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New city bill would impound cars with $1,000 in unpaid tickets accrued behind the wheel

A truck tows a car. On Monday, Councilman Ryan Dorsey introduced a bill that would allow Baltimore City to tow vehicles with more than $1,000 in unpaid moving citations.
Vetatur Fumare/Flickr
A truck tows a car. On Monday, Councilman Ryan Dorsey introduced a bill that would allow Baltimore City to tow vehicles with more than $1,000 in unpaid moving citations.

Baltimore City Councilman Ryan Dorsey introduced a bill to impound cars with $1,000 or more in unpaid citations for moving violations at the council’s first meeting of the year Monday. He argues it will target a small number of drivers that make city streets unsafe for everyone.

Baltimore boots and tows cars over as little as three unpaid parking tickets — violations which the Democrat says rarely create safety hazards. But the city does not have the power to impound cars over moving violations such as speeding or running red lights.

Accruing $1,000 worth of such tickets within the city “is a reasonable indicator that you are chronically unsafe,” Dorsey said.

He said that half a million vehicles are used on Baltimore streets each day. About 2,300 of them – less than 1% of daily drivers – currently have more than $1,000 in outstanding moving violations. About 20 have more than 100 outstanding violations.

“The worst one is upwards of 300 outstanding violations, none of which is older than May of 2020. That's a rate of one violation almost every other day,” he said. “These are the vehicles that are being driven around our city, creating the unsafe conditions that we hear about from our communities and we experience as we go about our business in the city on a daily and weekly basis.”

The state Motor Vehicle Administration can suspend a driver’s license if a resident accumulates 8 points on their driving record; a license can be revoked if a resident accumulates 12 points. The bill would allow Baltimore to impound vehicles for which the MVA may have already suspended registration, as well as unregistered vehicles.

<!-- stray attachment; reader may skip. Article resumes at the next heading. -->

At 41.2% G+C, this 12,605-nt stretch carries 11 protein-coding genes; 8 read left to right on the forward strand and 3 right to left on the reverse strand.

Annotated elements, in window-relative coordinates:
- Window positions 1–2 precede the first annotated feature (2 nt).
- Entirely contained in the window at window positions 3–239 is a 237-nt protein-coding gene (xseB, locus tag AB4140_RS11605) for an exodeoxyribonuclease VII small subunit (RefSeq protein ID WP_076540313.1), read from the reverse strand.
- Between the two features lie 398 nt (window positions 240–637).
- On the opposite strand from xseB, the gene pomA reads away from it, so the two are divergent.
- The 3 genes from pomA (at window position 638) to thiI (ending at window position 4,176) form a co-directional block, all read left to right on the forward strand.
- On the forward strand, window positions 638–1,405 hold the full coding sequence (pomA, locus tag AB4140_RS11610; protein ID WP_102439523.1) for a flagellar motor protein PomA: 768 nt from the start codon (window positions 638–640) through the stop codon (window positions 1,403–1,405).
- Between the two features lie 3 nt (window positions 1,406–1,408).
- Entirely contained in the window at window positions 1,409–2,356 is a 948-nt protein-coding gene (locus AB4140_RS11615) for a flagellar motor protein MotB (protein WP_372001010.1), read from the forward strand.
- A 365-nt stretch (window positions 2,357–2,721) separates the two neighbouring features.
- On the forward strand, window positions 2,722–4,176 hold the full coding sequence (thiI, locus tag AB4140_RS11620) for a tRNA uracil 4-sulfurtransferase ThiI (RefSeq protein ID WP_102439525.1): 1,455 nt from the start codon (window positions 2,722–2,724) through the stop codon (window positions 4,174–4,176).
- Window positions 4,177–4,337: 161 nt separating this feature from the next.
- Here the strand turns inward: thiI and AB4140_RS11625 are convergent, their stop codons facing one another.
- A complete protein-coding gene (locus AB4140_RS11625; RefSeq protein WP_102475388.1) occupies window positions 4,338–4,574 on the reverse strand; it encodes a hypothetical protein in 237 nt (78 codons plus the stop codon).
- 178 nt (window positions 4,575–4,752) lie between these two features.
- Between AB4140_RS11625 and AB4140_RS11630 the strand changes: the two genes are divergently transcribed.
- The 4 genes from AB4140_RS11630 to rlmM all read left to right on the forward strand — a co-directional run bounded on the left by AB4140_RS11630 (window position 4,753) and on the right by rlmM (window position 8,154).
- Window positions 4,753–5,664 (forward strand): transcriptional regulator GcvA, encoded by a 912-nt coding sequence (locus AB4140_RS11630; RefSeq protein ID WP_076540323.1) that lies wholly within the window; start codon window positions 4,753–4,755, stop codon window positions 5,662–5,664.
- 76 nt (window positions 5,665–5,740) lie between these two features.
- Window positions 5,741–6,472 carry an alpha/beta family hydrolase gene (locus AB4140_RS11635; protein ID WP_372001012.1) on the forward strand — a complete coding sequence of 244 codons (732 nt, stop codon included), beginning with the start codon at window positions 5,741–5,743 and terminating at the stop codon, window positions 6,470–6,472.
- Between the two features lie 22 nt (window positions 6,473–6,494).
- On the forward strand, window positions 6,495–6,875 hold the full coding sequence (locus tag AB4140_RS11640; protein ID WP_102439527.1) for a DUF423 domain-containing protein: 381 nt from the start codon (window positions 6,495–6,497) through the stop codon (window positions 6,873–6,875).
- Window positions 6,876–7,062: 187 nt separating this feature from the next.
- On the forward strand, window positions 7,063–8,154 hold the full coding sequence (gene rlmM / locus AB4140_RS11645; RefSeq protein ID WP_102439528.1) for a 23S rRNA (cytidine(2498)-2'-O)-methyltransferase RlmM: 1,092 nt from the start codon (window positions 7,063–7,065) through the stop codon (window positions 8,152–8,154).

Dorsey called the bill a tool to allow the same city staff that impounds cars for parking violations to take the same actions against “drivers who have accrued 25, 40, 50, 100 moving violations throughout our city.”

Baltimore’s impound lot manages the storage and disposal of nearly 40,000 vehicles each year, according to the city Department of Transportation. Car owners must provide proof of ownership and pay outstanding tickets as well as towing and storage fees before they retrieve their vehicle.

Towing fees vary by location; residents must pay $130 for vehicles towed east of Charles St. and $140 for vehicles towed west of Charles St. The city charges an initial storage fee of $50, as well as $15 a day starting 48 hours after the vehicle arrives at the impound lot.

The bill was assigned to the Economic and Community Development Committee.

Emily Sullivan is a city hall reporter at WYPR, where she covers all things Baltimore politics. She joined WYPR after reporting for NPR’s national airwaves. There, she was a reporter for NPR’s news desk, business desk and presidential conflicts of interest team. Sullivan won a national Edward R. Murrow Award for an investigation into a Trump golf course's finances alongside members of the Embedded team. She has also won awards from the Chesapeake Associated Press Broadcasters Association for her use of sound and feature stories. She has provided news analysis on 1A, The Takeaway, Here & Now and All Things Considered.